To honor this occasion, President Obama will be joined Wednesday, August 28th, by President Jimmy Carter and President Bill Clinton, members of the King family and other civil rights leaders and luminaries at the Let Freedom Ring Commemoration and Call to Action event at the Lincoln Memorial, to commemorate Dr. King’s soaring speech and the 1963 March on Washington.  

    As we mark this important anniversary, we reflect on what the Civil Rights Movement has meant for the country, and perhaps most importantly, the hard work that lies ahead as we continue to pursue the ideals laid out by Dr. King, and sought by the hundreds of thousands of Americans who marched through our nation’s capital fifty years ago. 

    This event is open to the public. Doors open at 9:00 AM, for an 11:00 AM program start on Wednesday, August 28th at the Lincoln Memorial. Guests arriving after 12:00 PM are not guaranteed admittance.  In order to access the venue, you must enter from the east side of the Reflecting Pool, on 17th street, near the World War II Memorial.

  • 50 Years Later, Our March Goes On

    Attorney General Eric Holder speaks at the National Action to Realize the Dream March

    Attorney General Eric Holder speaks at the National Action to Realize the Dream March, August 24, 2013. (Justice Department photo by Lonnie Tague)

    Ed. note: This is part of a series of blog posts written by Administration officials in recognition of the 50th anniversary of the historic March on Washington. Read more here.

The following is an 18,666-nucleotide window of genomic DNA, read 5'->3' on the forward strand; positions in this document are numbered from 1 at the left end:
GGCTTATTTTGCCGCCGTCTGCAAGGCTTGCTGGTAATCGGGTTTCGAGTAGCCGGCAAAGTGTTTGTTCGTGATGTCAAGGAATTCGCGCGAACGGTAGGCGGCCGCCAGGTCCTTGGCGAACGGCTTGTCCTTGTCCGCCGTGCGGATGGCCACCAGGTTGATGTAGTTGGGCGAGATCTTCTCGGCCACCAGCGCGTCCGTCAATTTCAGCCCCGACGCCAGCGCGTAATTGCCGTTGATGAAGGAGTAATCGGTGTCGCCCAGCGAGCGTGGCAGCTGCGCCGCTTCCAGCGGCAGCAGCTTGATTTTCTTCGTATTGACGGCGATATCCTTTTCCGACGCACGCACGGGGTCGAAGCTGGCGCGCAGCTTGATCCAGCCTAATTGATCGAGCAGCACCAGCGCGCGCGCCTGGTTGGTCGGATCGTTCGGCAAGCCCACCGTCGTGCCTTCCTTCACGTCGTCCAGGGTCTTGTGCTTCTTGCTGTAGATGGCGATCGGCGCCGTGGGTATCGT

It was an honor to speak at the National Action to Realize the Dream March this morning to commemorate the 50th anniversary of the March on Washington.

    Fifty years ago, Dr. King shared his dream with the world and described his vision for a society that offered, and delivered, the promise of equal justice under the law. He assured his fellow citizens that this goal was within reach - so long as they kept faith with one another, and maintained the courage and commitment to work toward it.

    And he urged them to do just that. By calling for no more - and no less - than equal justice. By standing up for the civil rights to which everyone is entitled. And by speaking out - in the face of hatred and violence, in defiance of those who sought to turn them back with fire hoses, bullets, and bombs - for the dignity of a promise kept; the honor of a right redeemed; and the pursuit of a sacred truth that’s been woven through our history since this country’s earliest days: that all are created equal.

    Those who marched on Washington in 1963 had taken a long and difficult road - from Montgomery, to Greensboro, to Birmingham; through Selma and Tuscaloosa. They marched - in spite of animosity, oppression, and brutality - because they believed in the greatness of what this nation could become and despaired of the founding promises not kept. Their focus, at that time, was the sacred and sadly unmet commitments of the American system as it applied to African Americans.